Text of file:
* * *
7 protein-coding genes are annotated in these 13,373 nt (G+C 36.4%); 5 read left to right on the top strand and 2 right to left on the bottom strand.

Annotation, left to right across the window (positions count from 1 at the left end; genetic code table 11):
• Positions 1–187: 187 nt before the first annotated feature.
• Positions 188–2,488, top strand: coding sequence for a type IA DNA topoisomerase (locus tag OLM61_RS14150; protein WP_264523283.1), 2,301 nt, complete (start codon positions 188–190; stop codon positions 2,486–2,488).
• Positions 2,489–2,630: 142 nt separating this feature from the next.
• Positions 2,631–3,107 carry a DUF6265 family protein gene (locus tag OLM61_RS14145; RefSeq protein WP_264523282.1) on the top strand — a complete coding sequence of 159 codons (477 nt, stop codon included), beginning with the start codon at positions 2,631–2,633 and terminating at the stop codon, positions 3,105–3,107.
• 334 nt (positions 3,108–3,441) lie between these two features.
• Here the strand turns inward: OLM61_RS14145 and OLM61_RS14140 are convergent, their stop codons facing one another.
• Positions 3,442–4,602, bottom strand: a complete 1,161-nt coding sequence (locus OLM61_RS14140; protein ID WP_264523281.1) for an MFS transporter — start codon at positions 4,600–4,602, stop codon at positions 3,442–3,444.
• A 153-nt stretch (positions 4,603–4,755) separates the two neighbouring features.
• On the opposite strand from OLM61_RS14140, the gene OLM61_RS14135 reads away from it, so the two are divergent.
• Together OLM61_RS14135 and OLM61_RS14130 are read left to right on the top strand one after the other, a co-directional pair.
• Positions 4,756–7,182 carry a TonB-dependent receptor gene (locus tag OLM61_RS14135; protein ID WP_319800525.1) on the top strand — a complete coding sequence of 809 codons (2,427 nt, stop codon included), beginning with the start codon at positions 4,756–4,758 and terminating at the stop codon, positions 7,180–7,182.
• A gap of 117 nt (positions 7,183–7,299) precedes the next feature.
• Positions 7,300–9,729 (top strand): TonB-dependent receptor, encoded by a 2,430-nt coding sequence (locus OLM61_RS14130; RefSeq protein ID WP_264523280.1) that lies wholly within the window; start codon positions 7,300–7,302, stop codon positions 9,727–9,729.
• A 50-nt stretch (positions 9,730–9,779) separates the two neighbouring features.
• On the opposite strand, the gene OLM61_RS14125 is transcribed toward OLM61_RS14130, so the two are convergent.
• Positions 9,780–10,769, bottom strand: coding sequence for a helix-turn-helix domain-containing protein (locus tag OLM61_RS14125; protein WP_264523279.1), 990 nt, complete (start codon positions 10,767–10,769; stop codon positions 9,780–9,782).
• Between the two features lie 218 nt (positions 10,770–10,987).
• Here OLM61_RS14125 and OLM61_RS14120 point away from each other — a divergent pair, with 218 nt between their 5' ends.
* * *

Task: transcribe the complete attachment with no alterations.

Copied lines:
7 protein-coding genes are annotated in these 13,373 nt (G+C 36.4%); 5 read left to right on the top strand and 2 right to left on the bottom strand.

Annotation, left to right across the window (positions count from 1 at the left end; genetic code table 11):
• Positions 1–187: 187 nt before the first annotated feature.
• Positions 188–2,488, top strand: coding sequence for a type IA DNA topoisomerase (locus tag OLM61_RS14150; protein WP_264523283.1), 2,301 nt, complete (start codon positions 188–190; stop codon positions 2,486–2,488).
• Positions 2,489–2,630: 142 nt separating this feature from the next.
• Positions 2,631–3,107 carry a DUF6265 family protein gene (locus tag OLM61_RS14145; RefSeq protein WP_264523282.1) on the top strand — a complete coding sequence of 159 codons (477 nt, stop codon included), beginning with the start codon at positions 2,631–2,633 and terminating at the stop codon, positions 3,105–3,107.
• 334 nt (positions 3,108–3,441) lie between these two features.
• Here the strand turns inward: OLM61_RS14145 and OLM61_RS14140 are convergent, their stop codons facing one another.
• Positions 3,442–4,602, bottom strand: a complete 1,161-nt coding sequence (locus OLM61_RS14140; protein ID WP_264523281.1) for an MFS transporter — start codon at positions 4,600–4,602, stop codon at positions 3,442–3,444.
• A 153-nt stretch (positions 4,603–4,755) separates the two neighbouring features.
• On the opposite strand from OLM61_RS14140, the gene OLM61_RS14135 reads away from it, so the two are divergent.
• Together OLM61_RS14135 and OLM61_RS14130 are read left to right on the top strand one after the other, a co-directional pair.
• Positions 4,756–7,182 carry a TonB-dependent receptor gene (locus tag OLM61_RS14135; protein ID WP_319800525.1) on the top strand — a complete coding sequence of 809 codons (2,427 nt, stop codon included), beginning with the start codon at positions 4,756–4,758 and terminating at the stop codon, positions 7,180–7,182.
• A gap of 117 nt (positions 7,183–7,299) precedes the next feature.
• Positions 7,300–9,729 (top strand): TonB-dependent receptor, encoded by a 2,430-nt coding sequence (locus OLM61_RS14130; RefSeq protein ID WP_264523280.1) that lies wholly within the window; start codon positions 7,300–7,302, stop codon positions 9,727–9,729.
• A 50-nt stretch (positions 9,730–9,779) separates the two neighbouring features.
• On the opposite strand, the gene OLM61_RS14125 is transcribed toward OLM61_RS14130, so the two are convergent.
• Positions 9,780–10,769, bottom strand: coding sequence for a helix-turn-helix domain-containing protein (locus tag OLM61_RS14125; protein WP_264523279.1), 990 nt, complete (start codon positions 10,767–10,769; stop codon positions 9,780–9,782).
• Between the two features lie 218 nt (positions 10,770–10,987).
• Here OLM61_RS14125 and OLM61_RS14120 point away from each other — a divergent pair, with 218 nt between their 5' ends.